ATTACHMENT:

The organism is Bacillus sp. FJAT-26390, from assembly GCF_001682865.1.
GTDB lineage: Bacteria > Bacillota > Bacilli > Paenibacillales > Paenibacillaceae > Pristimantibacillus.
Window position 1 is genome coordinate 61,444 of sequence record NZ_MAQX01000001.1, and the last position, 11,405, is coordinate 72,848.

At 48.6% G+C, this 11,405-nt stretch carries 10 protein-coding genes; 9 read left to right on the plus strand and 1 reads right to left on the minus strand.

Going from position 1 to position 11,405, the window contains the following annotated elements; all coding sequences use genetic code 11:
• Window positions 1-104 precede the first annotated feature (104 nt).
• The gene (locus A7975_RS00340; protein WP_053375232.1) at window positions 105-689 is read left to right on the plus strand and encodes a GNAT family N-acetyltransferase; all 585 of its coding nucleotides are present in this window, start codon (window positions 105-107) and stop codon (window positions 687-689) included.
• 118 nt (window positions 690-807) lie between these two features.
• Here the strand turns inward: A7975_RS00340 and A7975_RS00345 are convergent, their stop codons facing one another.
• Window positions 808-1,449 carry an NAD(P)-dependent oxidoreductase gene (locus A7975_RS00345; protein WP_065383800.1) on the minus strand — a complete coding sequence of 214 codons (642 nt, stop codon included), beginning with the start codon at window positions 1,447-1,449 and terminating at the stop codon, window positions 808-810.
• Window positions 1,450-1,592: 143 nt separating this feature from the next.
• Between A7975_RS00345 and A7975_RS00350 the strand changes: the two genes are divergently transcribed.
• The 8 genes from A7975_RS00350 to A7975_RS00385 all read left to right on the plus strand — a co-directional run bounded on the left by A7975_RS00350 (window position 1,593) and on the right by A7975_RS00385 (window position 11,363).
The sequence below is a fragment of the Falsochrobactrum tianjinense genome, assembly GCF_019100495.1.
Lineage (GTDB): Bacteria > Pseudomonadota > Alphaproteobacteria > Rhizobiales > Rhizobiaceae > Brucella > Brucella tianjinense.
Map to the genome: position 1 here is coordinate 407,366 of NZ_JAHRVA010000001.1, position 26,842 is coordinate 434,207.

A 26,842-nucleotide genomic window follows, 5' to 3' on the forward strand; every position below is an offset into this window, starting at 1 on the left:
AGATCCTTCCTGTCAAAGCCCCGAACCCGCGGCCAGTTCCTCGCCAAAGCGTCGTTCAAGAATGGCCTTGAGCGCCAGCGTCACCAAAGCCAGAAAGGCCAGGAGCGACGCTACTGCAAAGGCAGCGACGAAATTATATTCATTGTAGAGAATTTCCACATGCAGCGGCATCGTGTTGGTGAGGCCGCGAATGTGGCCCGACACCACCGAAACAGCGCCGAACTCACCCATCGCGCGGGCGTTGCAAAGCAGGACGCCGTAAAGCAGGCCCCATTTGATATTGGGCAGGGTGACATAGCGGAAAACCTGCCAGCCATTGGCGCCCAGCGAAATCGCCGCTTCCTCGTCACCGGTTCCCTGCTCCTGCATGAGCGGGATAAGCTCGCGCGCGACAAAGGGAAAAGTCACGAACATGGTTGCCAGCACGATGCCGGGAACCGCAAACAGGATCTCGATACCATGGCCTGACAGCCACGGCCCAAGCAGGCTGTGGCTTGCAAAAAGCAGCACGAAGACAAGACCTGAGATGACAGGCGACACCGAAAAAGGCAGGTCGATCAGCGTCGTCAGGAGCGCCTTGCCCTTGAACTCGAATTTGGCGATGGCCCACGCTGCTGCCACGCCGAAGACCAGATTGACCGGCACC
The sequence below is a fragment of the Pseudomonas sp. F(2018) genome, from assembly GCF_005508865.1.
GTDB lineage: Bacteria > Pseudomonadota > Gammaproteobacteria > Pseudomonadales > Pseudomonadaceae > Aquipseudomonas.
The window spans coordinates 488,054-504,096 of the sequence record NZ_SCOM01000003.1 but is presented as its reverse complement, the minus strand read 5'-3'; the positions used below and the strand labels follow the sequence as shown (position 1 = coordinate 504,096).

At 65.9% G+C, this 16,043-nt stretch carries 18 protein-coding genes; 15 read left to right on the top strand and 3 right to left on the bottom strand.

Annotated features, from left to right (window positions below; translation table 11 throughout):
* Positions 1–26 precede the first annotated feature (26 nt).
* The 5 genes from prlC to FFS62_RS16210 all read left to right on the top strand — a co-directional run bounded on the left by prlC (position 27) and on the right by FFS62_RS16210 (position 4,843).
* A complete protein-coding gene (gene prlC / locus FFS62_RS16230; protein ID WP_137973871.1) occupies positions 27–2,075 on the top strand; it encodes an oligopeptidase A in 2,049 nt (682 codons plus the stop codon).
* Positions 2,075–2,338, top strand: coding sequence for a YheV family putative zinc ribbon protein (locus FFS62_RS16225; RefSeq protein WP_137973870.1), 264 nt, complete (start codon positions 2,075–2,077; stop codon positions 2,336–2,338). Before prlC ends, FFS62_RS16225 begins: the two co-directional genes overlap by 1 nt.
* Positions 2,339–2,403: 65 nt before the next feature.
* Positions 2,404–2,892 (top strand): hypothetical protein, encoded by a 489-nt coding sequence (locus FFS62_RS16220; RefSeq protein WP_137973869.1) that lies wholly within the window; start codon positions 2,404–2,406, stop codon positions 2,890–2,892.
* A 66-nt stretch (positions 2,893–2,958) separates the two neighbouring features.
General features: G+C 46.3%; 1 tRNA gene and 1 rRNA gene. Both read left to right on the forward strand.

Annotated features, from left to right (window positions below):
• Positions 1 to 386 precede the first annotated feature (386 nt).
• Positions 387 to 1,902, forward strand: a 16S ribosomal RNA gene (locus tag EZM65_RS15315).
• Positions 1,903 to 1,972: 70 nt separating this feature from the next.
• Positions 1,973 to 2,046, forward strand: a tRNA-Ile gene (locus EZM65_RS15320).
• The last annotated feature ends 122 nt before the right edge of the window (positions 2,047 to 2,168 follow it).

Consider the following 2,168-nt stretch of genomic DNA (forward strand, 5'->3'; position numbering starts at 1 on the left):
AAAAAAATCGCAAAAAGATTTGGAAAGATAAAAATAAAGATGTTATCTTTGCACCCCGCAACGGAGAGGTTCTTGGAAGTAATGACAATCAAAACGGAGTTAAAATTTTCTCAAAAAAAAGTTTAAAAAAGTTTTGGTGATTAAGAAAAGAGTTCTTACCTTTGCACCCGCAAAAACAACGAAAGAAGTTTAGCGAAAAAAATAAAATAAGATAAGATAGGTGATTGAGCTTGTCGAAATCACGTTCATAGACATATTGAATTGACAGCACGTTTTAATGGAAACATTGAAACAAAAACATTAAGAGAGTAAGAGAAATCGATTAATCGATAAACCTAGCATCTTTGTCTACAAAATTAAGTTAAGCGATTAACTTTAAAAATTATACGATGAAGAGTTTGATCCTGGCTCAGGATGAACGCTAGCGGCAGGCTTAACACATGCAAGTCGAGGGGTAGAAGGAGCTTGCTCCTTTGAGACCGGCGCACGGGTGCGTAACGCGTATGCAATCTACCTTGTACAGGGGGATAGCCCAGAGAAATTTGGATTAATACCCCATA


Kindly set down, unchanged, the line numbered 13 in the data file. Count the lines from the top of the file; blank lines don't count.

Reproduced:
• The 8 genes from A7975_RS00350 to A7975_RS00385 all read left to right on the plus strand — a co-directional run bounded on the left by A7975_RS00350 (window position 1,593) and on the right by A7975_RS00385 (window position 11,363).